No drunkscuses then I know – it’s okay

Copyright Jeff Krouwel 2014I mentioned back in Summer that as the year has gone on I’ve had to face up to the fact that I’ve used alcohol as a way to drown out the anxious voices. That alcohol both gave me the courage to do things that I wanted to do (dance on tables, throw myself at that cute person I kind of fancy, wear that outfit) and also gave me an ‘out’ if those things didn’t come off well (Oh, how embarrassing? I was SO DRUNK when we got kicked out for dancing on tables; oh HOW embarrassing, did I come on to you? I don’t remember I was SO DRUNK; oh HOW EMBARRASSING can you believe I wore that? I was so drunk when I got dressed…).

But I’ve realised that actually most of the things I’ve done while drunk are things I am perfectly capable of doing sober. I’ve started to wonder whether it’s less that alcohol genuinely lowers our inhibitions, and more that culturally ‘being drunk’ becomes this wonderful catch-all get out of jail free card that can magically wipe away all transgressions. It wasn’t so much that alcohol *made* me do these things, but that if these things went wrong no one would judge me for it because DRUNK. I am not saying that every decision I’ve ever made while drunk was a good one that I would have made sober. Of course not. I have made some fucking dreadful decisions while drunk that I’ve bitterly regretted in the morning – but that’s more to do with alcohol affecting your decision making skills, not your inhibitions.

If we’re really, truly, totally honest with ourselves – how much of That Thing you did was because you were drunk? And how much of That Thing you did was something you wanted to do anyway, but you got drunk so you could do it without really having to deal with the repercussions if That Thing didn’t work out? If you can’t make drunkscuses any more, if That Thing is just A Thing you did – how would that feel?

There’s a lot of research out there that suggests this idea that alcohol lowers our inhibitions isn’t really true, and that’s it’s almost entirely culturally biased. There are many studies which suggest that alcohol itself doesn’t lower our inhibitions.  Most experiments suggest that people act drunk when they *THINK* they have been given alcoholic drinks, even when they haven’t. And ‘drunk behaviour’ is a cultural construction.  Anthropologist Kate Fox believes that “The effects of alcohol on behaviour are determined by cultural rules and norms, not by the chemical actions of ethanol.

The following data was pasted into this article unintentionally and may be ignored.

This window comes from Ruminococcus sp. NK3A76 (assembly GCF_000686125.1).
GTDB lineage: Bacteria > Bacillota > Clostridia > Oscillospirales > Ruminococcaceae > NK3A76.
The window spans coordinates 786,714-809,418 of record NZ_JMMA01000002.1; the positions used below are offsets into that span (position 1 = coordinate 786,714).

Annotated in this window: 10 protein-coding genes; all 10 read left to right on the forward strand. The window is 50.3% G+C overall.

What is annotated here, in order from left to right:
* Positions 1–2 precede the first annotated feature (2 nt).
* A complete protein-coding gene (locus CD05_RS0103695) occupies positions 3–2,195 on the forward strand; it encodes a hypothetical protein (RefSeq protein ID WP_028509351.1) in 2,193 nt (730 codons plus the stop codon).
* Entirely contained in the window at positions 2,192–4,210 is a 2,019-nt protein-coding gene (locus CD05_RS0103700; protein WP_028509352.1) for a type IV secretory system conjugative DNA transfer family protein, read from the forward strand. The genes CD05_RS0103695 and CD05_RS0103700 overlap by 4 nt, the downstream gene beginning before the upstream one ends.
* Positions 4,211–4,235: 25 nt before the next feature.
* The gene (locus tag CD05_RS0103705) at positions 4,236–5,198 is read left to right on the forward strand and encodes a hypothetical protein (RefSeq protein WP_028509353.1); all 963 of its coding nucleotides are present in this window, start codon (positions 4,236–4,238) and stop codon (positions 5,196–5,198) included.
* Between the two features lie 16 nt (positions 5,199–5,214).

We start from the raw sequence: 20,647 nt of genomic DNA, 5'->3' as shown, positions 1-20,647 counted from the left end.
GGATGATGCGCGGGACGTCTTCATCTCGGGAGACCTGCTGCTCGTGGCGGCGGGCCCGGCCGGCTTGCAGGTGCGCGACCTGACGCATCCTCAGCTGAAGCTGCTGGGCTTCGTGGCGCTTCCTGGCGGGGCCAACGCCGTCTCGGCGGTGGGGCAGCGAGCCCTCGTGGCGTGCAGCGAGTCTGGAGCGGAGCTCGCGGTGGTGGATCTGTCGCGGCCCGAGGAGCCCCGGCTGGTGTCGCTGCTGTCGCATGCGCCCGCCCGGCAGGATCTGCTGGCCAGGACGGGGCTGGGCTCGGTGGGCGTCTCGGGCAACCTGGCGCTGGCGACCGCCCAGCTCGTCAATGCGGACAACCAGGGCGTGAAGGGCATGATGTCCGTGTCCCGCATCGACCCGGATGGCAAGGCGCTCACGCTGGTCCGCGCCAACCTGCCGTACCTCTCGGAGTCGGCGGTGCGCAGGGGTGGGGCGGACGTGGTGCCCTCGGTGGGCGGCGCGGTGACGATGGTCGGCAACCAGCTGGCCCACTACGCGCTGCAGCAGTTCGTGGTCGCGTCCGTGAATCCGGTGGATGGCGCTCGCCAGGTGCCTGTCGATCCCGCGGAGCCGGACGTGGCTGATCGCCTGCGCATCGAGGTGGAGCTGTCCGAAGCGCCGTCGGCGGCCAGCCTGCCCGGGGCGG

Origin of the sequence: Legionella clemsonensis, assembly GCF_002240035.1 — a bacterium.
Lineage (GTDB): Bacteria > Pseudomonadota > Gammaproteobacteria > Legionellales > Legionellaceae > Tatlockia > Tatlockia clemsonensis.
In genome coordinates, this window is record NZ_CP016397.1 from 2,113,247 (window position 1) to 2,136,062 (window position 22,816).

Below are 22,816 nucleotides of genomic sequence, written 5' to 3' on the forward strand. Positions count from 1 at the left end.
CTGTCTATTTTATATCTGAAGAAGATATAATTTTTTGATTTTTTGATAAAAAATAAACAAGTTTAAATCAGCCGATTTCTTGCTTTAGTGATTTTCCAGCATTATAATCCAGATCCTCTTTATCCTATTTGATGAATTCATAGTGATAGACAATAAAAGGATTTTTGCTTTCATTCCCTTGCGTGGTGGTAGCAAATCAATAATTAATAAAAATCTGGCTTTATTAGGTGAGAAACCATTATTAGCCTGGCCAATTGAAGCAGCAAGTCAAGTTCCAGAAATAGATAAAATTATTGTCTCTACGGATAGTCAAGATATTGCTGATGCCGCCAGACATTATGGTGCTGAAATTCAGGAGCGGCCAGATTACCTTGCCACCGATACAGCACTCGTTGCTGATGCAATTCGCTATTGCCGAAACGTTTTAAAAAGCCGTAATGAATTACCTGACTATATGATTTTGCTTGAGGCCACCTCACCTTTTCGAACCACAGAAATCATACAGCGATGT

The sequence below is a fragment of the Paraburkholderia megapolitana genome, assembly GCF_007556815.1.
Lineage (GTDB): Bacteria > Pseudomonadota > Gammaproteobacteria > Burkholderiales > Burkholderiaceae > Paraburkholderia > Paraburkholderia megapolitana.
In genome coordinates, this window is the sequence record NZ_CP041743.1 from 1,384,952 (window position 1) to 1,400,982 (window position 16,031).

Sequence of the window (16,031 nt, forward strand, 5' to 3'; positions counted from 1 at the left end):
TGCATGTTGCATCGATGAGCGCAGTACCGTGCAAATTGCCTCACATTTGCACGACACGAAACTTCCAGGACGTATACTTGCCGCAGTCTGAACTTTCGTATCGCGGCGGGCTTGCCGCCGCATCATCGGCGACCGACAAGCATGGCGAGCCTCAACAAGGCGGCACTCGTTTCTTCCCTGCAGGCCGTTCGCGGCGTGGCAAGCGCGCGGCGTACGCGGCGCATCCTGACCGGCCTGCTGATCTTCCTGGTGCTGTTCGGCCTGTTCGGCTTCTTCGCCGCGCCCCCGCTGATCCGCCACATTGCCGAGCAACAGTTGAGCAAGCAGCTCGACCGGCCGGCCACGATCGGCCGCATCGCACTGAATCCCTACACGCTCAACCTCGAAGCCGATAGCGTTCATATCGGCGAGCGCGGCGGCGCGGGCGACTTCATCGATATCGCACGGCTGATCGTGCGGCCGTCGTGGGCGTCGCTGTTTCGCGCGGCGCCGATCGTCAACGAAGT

This idea that you can feel drunk while not actually being drunk at all certainly rings true for me. I have found myself this year at various events, stone cold sober, on nothing stronger than 3 soda water with fresh lime and maybe the occasional cheeky soya latte, feeling inexplicably high and full of delight and glee, engaging in such activities as dancing on the bar, having dance offs and twerk offs, interpretive dancing to Bloodhound Gang’s “Bad Touch”, flirting outrageously with people I’ve always hidden my partiality to, wearing all sorts of ridiculous outfits and generally having fun like nobody’s watching. Once you let go of the idea that you need alcohol to do these things, and that you just have to own your own behaviour as being your own, you suddenly realise that actually nothing is stopping you from having fun. There’s been nights out where I’ve actually felt no different than when I have while drunk – the same sort of delirious emotional high. The only difference is my mental decision making equipment is intact and I don’t feel like crap the next day and I have more money left in the bank at the end of the month. Or I can treat myself to a taxi home with the money I haven’t spend on buying everyone else jaegerbombs so I feel less of a shambles about drinking more and more.